The First Criterion for IRB Approval of Research — A Refresher
When participating in those lively, and sometimes lengthy, discussions at IRB meetings, it can be easy to forget that IRB approval is based on on just a handful of criteria. Upcoming IRB Members Blog items will provide a refresher of these criteria. These criteria should underpin all the contingencies the IRB sends back to investigators. Keeping these requirements in mind when reviewing research improves the consistency of our reviews and minimizes the chances of the IRB straying too far afield in its contingencies.
The first criterion:
(1) Risks to subjects are minimized: (i) by using procedures which are consistent with sound research design and which do not unnecessarily expose subjects to risk, and (ii) whenever appropriate, by using procedures already being performed on the subjects for diagnostic or treatment purposes.
The second part of this criterion is fairly straightforward, particularly at an academic medical center like ours where we see many studies involving experimental medical treatments. The advantages of incorporating standard of care procedures into research whenever possible are clear — it minimizes risk and inconvenience to participants, can reduce costs by reducing the number of research-only procedures to be done, and limits demands on the institution’s resources.
This criterion’s first part leads us to the debate over how closely the IRB should evaluate study design and scientific quality. While some have argued that the IRB should concern itself with ethics rather than study design, it would be impossible for the IRB to evaluate this criterion without considering study design and overall scientific quality. From the Institutional Review Board Member Handbook (that’s the little gray book each IRB member receives when joining the board; please contact the IRB office if you need a copy):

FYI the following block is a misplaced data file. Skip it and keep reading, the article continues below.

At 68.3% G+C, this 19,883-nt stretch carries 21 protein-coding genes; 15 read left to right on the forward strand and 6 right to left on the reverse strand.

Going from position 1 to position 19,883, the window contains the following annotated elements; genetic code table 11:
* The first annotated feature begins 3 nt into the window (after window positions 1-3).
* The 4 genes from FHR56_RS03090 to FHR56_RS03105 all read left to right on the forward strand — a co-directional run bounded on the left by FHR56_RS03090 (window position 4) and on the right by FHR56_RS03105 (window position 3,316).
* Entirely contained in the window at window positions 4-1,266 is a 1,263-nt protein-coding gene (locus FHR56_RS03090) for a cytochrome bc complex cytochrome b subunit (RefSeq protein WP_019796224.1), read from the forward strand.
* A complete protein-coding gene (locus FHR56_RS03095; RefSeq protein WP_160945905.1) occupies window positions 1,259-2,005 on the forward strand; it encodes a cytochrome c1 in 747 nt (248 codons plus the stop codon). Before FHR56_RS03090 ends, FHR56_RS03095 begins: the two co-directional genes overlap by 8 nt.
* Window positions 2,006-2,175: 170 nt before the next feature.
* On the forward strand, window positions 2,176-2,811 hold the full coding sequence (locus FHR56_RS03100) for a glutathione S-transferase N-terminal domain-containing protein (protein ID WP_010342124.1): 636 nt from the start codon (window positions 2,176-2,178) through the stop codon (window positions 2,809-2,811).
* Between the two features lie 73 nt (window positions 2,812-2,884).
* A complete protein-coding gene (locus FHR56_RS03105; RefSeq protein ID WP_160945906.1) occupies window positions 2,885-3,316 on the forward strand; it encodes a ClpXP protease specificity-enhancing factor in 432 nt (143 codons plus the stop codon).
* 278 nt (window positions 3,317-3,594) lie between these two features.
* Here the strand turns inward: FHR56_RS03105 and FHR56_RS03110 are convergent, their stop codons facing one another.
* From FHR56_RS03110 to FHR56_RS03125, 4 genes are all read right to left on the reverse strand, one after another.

If revising the study design will meaningfully decrease the risk to subjects without a major compromise in the persuasiveness of the study results, the IRB should not approve the protocol. When a study involving risk is set up to ask a question that is not important or has already been answered by previous research, the risk/benefit ratio is likely to be unfavorable.
Like so many things in research, the answer to the question of how deeply the IRB should delve into study design and procedures is, “It depends.” The IRB sees many studies where the risks to subjects are low (many of these are handled by expedited review), and even if the study design is less than optimal, the IRB may not feel a change in the design will have an important impact on the risk/benefit ratio.
Sources for this item: Institutional Review Board Member Handbook, by Robert Amdur and Elizabeth A. Bankert; Jan. 14, 2014 webinar titled Keeping Your Eye on the Ball: How and Why to Keep the IRB Focused First and Foremost on the Regulatory Approval Criteria, presented by Jonathan M. Green, MD, and Jeffrey A. Cooper, MD, MMM.